Edibles offer a discreet, portable and familiar way to consume cannabis, but some of the most popular formats — such as gummies, chocolate and baked goods — are high in sugar.

That’s where dissolvable powders come in, said Missy Bradley, co-founder and head of sales and marketing for Caliper Holdings, maker of Ripple. In addition to containing low to no sugar, they also offer consumers flexibility in application and dosing.

“There was a whole piece of the market that we felt was open — not necessarily the health sector but for consumers who wanted an edibles experience but didn’t want sweets,” Bradley said. “Within dissolvable powders, you are able to have your favorite drink as an edible or your favorite salad dressing as an edible. It really gives consumers the ultimate choice over their experience.”

John McDonagh, president and CEO of NextEvo Naturals, agreed, pointing to the many ways consumers use its Caliper CBD dissolvable powders, which it acquired last year.

“It can be easily carried around and the amount they take is measured, so they understand exactly how much they are taking at any given time,” he said. “We find many enjoy adding it to their daily routines through a morning coffee, afternoon smoothie or a cocktail to help unwind.”

Building on the format’s flexibility, makers of cannabis-infused dissolvable powders are now offering products that consumers can pour directly on their tongues, allowing for even more convenience.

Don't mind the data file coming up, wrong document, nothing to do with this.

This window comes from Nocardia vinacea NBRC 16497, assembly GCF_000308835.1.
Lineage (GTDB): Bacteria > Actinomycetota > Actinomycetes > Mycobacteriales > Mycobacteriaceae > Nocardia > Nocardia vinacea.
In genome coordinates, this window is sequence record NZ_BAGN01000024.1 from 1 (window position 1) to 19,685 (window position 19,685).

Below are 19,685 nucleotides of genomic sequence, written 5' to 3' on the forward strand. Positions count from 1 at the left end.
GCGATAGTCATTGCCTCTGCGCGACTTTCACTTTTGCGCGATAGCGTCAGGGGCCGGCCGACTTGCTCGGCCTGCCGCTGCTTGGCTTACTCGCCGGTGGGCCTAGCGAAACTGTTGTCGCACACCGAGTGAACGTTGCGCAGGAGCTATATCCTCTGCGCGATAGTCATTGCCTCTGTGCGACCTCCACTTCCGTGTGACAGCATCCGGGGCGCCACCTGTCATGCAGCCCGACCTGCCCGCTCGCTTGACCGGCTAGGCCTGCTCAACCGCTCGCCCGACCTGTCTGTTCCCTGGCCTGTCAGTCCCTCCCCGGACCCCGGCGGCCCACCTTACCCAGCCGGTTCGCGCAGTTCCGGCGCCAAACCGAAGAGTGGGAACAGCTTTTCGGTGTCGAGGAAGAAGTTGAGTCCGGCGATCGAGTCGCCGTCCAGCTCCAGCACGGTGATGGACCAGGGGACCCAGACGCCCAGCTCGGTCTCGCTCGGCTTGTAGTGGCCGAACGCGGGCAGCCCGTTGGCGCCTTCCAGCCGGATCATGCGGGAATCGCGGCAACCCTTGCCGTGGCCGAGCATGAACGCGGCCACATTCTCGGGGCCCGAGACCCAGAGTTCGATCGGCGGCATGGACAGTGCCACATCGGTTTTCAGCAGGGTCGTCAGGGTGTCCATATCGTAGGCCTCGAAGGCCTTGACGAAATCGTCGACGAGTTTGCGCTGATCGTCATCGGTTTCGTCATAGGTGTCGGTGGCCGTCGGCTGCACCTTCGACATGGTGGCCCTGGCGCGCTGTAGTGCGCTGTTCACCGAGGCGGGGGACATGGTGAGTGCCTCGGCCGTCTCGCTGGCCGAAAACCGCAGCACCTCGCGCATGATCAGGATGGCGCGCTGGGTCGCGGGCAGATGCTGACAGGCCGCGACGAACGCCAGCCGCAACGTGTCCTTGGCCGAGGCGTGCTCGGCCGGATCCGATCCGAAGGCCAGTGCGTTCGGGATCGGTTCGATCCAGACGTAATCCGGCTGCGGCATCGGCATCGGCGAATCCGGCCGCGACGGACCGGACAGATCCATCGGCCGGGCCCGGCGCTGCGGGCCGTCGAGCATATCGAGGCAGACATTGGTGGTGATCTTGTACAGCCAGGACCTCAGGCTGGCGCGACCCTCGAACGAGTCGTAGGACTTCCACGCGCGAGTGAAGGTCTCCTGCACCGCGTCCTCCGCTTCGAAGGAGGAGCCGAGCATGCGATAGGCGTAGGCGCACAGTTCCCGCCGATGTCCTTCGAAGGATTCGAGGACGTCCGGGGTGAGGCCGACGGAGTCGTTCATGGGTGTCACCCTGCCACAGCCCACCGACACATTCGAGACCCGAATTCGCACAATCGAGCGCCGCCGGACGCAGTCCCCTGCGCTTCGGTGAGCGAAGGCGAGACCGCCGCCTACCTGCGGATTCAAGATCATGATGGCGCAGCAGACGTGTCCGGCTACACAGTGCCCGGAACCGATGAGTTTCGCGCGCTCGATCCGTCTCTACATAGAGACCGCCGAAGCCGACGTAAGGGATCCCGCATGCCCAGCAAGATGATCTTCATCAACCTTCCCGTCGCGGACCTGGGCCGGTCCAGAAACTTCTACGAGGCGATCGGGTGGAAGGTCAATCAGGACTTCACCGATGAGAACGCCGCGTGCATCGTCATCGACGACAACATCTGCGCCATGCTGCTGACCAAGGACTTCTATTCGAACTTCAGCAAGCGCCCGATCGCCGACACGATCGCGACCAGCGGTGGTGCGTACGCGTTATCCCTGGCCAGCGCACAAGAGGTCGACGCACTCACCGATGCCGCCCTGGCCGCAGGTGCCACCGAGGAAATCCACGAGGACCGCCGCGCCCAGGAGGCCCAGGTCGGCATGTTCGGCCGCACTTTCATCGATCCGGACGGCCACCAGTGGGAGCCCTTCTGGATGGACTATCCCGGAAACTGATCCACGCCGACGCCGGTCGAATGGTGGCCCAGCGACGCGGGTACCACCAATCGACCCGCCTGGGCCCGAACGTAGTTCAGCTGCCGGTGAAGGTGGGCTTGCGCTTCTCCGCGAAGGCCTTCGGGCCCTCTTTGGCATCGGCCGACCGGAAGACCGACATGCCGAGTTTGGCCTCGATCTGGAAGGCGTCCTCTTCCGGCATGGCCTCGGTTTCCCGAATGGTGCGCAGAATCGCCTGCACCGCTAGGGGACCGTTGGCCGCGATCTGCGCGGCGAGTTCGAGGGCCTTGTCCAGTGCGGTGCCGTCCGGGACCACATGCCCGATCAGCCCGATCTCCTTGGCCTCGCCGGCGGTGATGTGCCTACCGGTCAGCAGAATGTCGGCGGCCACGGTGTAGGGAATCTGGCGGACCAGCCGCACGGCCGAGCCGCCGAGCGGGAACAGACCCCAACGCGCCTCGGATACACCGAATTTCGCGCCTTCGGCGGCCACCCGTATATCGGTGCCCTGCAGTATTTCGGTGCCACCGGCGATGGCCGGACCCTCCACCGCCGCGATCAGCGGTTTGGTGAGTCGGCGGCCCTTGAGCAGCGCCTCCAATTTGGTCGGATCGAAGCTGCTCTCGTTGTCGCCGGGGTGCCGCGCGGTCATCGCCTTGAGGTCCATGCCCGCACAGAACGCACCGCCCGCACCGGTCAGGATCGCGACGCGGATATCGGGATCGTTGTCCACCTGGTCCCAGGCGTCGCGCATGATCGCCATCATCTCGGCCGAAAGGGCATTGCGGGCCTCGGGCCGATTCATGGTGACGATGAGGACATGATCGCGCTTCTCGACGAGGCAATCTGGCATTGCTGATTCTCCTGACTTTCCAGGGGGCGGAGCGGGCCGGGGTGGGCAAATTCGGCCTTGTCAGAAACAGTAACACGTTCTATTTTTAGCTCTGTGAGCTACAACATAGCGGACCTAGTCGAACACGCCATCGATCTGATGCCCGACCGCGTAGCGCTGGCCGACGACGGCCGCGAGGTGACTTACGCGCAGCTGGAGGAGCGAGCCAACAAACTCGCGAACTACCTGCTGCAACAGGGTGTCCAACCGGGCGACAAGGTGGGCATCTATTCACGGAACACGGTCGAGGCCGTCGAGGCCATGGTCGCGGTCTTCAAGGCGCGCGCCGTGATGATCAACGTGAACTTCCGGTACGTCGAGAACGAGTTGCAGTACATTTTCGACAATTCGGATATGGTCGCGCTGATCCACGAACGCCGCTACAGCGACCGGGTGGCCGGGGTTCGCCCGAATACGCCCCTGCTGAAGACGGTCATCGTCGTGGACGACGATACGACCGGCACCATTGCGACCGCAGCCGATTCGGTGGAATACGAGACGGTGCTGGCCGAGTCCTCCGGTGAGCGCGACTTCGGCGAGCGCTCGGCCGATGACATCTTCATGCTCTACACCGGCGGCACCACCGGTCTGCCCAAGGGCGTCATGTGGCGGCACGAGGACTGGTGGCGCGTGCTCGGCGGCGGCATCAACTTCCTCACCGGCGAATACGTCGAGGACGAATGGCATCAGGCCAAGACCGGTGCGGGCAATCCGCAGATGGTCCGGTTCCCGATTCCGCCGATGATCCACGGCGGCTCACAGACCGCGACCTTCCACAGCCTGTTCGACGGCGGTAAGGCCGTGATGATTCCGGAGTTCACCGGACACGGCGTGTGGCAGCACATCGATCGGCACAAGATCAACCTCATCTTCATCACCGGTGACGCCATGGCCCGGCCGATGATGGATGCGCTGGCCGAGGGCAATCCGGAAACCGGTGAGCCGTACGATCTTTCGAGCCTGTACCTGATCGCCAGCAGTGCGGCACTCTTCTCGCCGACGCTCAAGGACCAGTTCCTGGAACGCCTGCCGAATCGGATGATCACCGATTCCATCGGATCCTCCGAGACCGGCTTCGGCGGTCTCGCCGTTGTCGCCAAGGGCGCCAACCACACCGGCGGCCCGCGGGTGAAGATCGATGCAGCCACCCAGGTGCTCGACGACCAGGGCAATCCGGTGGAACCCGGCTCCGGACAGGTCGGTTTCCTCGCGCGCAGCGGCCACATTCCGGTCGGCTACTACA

Manufacturing considerations

Bradley said Ripple utilizes a slow drying process that turns a slurry of ingredients into a powder. She and McDonagh both emphasized the importance of honing in particle size for powder cannabis emulsions.

“The manufacturing process is very precise and carefully monitored,” McDonagh said. “Every detail of the emulsion is measured, such as particle size and the final emulsion fingerprint and potency.”

Bradley noted Ripple has conducted research with Colorado State University to better understand absorption rate and dial in the emulsion particle size. Furthermore, the company has developed a tight spec for the powder granule size to facilitate filling of individual packets.

“If it’s all craggily and different shapes and sizes, it’s not going to go into the filler,” Bradley said. “We have such a small amount of powder that exists in those packets, you really need to control for the shape and size of those granules so it flows into those packets correctly.”

Once the powder packets are filled, both Ripple and NextEvo Naturals check-weigh the powder packets to guarantee the cannabinoid dosage is consistent.

“Because accurate dosing is important, we weigh all of our finished packets of product to ensure they deliver precisely what the label says they will,” McDonagh said. 

Product innovations

Ripple first hit the market in Colorado in 2016, but recently, the company decided a brand review was in order.

“The market, here in Colorado at least, has changed over time and the Ripple brand had not,” Bradley said. “It was still very much a piece of what it had been when it launched, and then we’ve done some iterative changes over the years, but we never took a step back to understand where the market was today, what consumers were looking for, and what we could offer as a brand and a company.”